Hirono, Lingle spar in final debate before election
HONOLULU (HawaiiNewsNow) - The two women running to replace Dan Akaka in the U.S. Senate faced off in their fifth and final live broadcast debate Monday night on Hawaii News Now.
Democrat Mazie Hirono and Republican Linda Lingle answered questions from panelists, themselves and social media during the hour-long debate, co-sponsored by HNN and the Honolulu Star Advertiser.
The candidates staked out familiar positions as they tried to differentiate themselves for voters 15 days from Election Day.
"Are you going to vote for someone who is tied to the national Republican agenda? Or are you going to vote for someone who shares your priorities right here at home?" asked Hirono.
Lingle told the audience, "The next person we send to Washington, D.C. to be a senator should be a leader, not a follower. My opponent has no history of leadership. Her campaign has been built on the record of others."
Hirono said she will work with President Barack Obama, but Lingle had a different approach.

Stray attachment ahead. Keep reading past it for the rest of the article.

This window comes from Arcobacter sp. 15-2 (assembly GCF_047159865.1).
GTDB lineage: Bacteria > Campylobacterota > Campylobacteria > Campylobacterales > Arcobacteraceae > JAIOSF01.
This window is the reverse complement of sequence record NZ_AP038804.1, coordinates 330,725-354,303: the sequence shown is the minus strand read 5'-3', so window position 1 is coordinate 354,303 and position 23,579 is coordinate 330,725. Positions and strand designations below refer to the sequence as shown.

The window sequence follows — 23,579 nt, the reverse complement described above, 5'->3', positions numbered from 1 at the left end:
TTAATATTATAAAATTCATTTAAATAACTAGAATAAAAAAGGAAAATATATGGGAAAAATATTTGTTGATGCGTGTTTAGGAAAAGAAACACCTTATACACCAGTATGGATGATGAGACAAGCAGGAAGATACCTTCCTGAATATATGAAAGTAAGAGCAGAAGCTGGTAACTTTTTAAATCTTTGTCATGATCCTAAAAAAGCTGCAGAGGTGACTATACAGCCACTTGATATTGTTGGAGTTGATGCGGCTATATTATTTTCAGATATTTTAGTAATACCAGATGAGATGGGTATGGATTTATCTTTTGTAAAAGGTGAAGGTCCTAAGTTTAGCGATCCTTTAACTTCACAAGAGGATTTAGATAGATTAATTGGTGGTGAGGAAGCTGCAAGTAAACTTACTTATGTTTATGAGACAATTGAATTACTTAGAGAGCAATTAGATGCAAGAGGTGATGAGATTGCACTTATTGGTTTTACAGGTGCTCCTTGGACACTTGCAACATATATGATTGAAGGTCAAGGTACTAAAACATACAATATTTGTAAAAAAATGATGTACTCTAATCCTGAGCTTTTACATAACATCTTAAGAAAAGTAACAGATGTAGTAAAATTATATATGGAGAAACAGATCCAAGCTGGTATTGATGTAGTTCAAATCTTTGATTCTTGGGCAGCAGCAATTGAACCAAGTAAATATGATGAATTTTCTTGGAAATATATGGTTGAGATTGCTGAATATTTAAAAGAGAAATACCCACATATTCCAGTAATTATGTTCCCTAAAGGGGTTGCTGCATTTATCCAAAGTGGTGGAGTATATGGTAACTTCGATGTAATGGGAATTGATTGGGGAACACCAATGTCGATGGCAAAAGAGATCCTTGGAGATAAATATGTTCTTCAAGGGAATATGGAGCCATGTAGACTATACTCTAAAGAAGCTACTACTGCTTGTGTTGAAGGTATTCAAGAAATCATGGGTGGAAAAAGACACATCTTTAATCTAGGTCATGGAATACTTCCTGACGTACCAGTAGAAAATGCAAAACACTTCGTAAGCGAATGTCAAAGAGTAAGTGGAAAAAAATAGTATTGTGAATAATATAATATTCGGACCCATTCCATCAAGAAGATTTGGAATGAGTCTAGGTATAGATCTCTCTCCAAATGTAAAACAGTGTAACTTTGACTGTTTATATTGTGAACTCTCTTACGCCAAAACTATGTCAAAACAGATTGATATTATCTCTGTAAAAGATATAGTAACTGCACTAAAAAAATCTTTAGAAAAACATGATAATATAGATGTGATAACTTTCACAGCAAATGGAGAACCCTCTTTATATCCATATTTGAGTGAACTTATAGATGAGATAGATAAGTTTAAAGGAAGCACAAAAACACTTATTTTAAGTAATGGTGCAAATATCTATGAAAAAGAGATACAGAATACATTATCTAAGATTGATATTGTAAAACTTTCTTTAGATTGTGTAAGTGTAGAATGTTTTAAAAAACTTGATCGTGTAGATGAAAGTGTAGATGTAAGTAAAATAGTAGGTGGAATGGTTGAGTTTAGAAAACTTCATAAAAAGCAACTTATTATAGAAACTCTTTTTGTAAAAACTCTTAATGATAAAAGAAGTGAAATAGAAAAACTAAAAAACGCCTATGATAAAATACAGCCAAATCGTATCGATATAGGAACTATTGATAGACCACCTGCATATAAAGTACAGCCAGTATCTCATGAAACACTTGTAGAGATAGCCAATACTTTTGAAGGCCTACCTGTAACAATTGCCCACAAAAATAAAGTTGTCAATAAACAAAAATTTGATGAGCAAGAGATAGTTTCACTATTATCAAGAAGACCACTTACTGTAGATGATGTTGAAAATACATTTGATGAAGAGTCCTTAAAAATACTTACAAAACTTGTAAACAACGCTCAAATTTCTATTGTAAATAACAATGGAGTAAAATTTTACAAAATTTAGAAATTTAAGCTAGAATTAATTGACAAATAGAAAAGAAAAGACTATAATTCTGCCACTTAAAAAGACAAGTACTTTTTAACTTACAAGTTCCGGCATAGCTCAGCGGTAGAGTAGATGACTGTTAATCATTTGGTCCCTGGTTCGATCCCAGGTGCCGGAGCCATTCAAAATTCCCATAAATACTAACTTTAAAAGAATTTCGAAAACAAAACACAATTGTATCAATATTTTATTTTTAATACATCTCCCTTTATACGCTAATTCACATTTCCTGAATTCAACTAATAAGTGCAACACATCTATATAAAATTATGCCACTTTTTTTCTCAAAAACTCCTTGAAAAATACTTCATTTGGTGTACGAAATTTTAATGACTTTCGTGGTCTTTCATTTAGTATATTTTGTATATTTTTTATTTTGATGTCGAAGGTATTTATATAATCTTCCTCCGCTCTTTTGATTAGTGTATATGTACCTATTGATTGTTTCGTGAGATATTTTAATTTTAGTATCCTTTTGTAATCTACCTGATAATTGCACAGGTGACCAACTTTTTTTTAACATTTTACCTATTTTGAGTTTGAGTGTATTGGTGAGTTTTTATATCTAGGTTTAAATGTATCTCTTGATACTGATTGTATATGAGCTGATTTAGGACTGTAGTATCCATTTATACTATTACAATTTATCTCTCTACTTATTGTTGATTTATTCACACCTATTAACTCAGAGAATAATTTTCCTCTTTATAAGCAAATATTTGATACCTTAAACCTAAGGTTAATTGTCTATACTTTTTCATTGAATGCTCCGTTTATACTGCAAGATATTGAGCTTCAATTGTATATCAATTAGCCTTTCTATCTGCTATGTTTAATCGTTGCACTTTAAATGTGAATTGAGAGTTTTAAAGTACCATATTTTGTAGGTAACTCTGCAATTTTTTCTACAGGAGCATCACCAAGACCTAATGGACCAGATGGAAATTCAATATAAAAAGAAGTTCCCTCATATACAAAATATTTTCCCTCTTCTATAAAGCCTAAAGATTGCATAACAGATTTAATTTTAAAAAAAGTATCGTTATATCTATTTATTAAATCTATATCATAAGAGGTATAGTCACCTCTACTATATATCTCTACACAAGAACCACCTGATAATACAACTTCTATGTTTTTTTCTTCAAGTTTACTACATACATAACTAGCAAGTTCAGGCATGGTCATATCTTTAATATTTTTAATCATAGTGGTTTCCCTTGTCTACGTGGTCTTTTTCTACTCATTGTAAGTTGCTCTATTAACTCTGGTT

"I'm not going to Washington to support Barack Obama or Mitt Romney. I'm going there to support the people of Hawaii. That's who my obligation is to, that's who put their trust in me and that's who I'll represent," Lingle said.
Hirono said there's a lot at stake in this race because the outcome in Hawaii could decide whether the Democrats lose their slim majority in the U.S. Senate.
"Our state cannot afford to send Linda Lingle to the US Senate where she will be one of four Republicans to take control and push their anti-family, anti-working people agenda," Hirono said.
Asked what parts of the federal budget they would cut, Hirono said, "One of the areas that we should go after is fraud and waste in Medicare. We know that that will add up to some $700 million that we can save in the system."
While Lingle said she'd consider reducing spending on foreign aid.
"While I'm a supporter of engagement in the world and interacting with other nations, some of that foreign aid that we give, I think, is going to countries that just don't deserve it. And I think we need to take a closer look," Lingle said.
Lingle also said she'd target pork barrel spending, such as a $20 million appropriation to create a Pakistani version of the children's television show Sesame Street.
The debate got some national interest while it was on the air. The hash tag #HIvote trended as one of the top ten most mentioned topics on Twitter in the United States as the debate unfolded Monday night.
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